This is a fine instance of begging the question: Liebau simply assumes that the major defect of religions which Zizek points out, their demand for uncritical obedience, is their strength. Adherence to ethical principle divorced from the supernatural is somehow just a "subjective" "theory" (note the Intelligent Design language). Does this mean that religious belief should withstand "objective" scrutiny? Can you show me how Yahweh, Buddha, Shiva, or Marduk are more than just "theories"? Liebau essentially admits that the truth claims of religion are no less "theoretical" than those of reasoned ethics, when she writes of what is "contrary to the "true" nature of God and to God's laws." The quotation marks give the whole game away: God and God's truth are only what someone says they are, and, as we can see, there are as many views as there are religious believers. Religious belief has no more secure basis than rationally-derived ethical principle. Actually, it is more subjective: rather than arguing from agreed premises and procedures, any believer can simply justify his or her opinions or actions by appealing to a supernatural experience unknowable to others which cannot be submitted to rational scrutiny (See Bright Eyes's "When the President Talks to God").

Liebau obviously senses the weakness of her argument, since she advances a fallback position:

"And what sway would (or should) their personal opinions have with the terrorists anyway?"

The question would be utterly laughable if it didn't have the sourness of the usual right-wing argumentative tactics. Does she imagine that "the terrorists" (let's assume she means Islamic fundamentalists) would ever be persuaded by the authority of a religion other than theirs? Even arguments from their own religious tradition gain little traction: Islamist fundamentalists have no problem dismissing or thorougly distorting the parts of the Koran that don't suit their methods or aims. This is the whole point if Zizek's argument: the imperative of doing whatever God whispers in your ear (yells from a burning bush, etc.) always trumps agreement among human beings on basic principles, including intellectual honesty.


This very fact lies behind the generalized intellectual fraud of Ms. Liebau and other right-wing propagandists. Take just the most obvious example. The President and Vice President have repeatedly lied to the American public. (The instances are countless, but consider one. Even their most hardcore supporters can hardly deny that statements by Bush and Cheney in the run-up to the war to the effect that "there is no question" that Saddam Hussein had weapons of mass destruction were lies: the information they received was equivocal at best (logically, since there were no WMD).) Ask yourself--why does a core of supporters stand with these people, even though they have lied and thereby violated the law by committing fraud in their conduct of the most important affairs of state, with disastrous consequences? Clearly, for most of these supporters, the end justifies the means. And for many that end is what they believe God dictates. So in service of "God's imperative," everything else goes out the window: law, the natural environment, the lives of others, international stability, fiscal prudence, civil rights, and adherence to any principle other than fidelity to the mirage of God's will. Because these right-wingers can't openly avow this position, they become steeped in fraud. Rather than practice intellectual honesty as fundamental principle, they adopt it as a defensive posture when other tactics fail, charging their enemies (invariably falsely) with dishonesty as if they themselves were ever honest. Ordinarily, it suffices to cudgel opponents with any trick in the 6th-grade rhetorical playbook (e.g. ad hominem attacks, distortion of opponent's position, pure fabrication. See further under "Swift Boat"), to verbally cheat and lie, to blow smoke and run out the clock. The religious imperative for unswerving obedience to an original idea without concern for other individuals or circumstances thus leads to a tolerance of lying and intellectual dishonesty. After all, if you should be ready to kill your own child for God (see "Abraham and Issac"), why hesitate to tread on a mere mortal conception such as truth?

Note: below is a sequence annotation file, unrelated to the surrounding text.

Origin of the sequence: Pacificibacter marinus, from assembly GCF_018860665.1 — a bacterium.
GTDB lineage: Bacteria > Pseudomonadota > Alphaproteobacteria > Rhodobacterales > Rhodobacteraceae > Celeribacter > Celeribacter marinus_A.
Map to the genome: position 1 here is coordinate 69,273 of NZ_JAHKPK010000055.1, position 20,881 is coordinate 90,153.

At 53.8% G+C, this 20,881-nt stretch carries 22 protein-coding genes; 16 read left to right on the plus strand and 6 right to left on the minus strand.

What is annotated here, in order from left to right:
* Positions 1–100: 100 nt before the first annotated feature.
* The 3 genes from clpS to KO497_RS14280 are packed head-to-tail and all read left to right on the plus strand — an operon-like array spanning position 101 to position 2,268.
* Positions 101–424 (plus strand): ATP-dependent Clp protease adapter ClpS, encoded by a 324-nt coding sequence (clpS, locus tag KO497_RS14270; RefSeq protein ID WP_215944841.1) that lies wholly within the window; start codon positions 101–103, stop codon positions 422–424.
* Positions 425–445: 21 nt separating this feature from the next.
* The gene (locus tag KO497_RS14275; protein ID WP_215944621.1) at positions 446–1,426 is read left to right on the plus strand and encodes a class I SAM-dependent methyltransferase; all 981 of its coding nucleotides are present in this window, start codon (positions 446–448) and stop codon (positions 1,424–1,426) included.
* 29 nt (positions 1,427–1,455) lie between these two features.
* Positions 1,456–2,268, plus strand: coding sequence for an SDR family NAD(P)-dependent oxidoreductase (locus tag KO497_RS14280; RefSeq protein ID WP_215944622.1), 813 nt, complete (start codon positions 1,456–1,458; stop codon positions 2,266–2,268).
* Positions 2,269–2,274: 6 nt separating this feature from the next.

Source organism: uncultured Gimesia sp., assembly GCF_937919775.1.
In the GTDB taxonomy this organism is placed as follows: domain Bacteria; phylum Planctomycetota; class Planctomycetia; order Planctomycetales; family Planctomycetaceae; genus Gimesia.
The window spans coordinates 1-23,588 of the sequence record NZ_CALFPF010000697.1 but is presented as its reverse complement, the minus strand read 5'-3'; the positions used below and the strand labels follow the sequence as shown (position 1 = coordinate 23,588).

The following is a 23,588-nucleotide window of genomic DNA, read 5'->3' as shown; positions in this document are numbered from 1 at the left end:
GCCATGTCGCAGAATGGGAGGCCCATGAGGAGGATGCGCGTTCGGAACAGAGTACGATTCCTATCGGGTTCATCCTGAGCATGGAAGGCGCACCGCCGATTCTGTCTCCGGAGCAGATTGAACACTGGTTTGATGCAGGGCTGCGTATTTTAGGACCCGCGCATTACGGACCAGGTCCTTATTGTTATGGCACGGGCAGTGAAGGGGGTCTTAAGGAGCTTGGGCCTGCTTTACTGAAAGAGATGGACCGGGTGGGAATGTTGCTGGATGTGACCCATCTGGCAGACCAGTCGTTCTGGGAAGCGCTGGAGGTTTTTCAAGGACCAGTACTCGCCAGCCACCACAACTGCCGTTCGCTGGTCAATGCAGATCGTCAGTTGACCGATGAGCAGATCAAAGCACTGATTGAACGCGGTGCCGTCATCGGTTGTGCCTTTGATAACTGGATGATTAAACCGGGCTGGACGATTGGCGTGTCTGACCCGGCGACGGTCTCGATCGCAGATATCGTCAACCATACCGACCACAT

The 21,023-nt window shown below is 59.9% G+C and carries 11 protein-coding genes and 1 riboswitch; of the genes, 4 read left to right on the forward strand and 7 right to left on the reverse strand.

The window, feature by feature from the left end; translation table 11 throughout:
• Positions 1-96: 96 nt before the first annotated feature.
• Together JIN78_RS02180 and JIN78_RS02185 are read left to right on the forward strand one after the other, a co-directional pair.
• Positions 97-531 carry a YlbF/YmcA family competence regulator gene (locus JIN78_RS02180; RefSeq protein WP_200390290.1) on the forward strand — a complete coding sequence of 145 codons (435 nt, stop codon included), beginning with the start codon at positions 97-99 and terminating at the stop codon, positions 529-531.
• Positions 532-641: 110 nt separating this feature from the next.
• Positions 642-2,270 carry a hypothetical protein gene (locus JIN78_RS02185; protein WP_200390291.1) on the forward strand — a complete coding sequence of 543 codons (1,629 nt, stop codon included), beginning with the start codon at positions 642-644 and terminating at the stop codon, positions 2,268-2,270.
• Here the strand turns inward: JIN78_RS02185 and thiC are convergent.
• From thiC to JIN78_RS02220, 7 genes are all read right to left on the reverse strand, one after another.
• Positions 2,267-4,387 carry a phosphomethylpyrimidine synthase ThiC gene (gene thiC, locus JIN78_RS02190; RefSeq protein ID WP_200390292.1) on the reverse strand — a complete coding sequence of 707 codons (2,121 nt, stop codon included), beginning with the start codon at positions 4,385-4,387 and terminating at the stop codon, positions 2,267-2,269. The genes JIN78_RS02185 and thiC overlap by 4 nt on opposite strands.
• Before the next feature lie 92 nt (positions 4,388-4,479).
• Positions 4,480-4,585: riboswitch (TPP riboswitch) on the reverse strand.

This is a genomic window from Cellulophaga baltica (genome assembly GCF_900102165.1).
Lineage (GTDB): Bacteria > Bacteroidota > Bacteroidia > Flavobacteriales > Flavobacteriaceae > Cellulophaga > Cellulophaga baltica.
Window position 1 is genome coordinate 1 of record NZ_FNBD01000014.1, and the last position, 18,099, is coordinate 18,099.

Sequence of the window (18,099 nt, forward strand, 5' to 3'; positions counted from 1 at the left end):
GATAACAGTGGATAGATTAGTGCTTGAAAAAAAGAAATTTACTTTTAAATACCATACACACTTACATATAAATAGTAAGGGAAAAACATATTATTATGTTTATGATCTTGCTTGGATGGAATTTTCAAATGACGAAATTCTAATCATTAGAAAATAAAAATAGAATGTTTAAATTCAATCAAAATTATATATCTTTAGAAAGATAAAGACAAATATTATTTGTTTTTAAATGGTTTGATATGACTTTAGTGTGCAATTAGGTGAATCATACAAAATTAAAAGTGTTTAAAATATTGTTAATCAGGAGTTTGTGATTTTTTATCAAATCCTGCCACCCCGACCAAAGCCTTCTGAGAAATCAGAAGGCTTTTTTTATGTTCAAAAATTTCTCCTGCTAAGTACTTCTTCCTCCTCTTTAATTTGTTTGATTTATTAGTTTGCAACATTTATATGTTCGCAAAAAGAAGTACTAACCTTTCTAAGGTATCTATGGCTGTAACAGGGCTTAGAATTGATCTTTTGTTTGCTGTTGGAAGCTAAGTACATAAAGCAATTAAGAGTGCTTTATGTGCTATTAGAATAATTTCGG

Hence the vacuous arguments of Ms. Liebau, who succumbs to this state of mind as much as the majority of right-wing commentators (exceptions are the older-style conservatives who starting writing before the religious Kool-Aid was being passed around, including Buckley and George Will).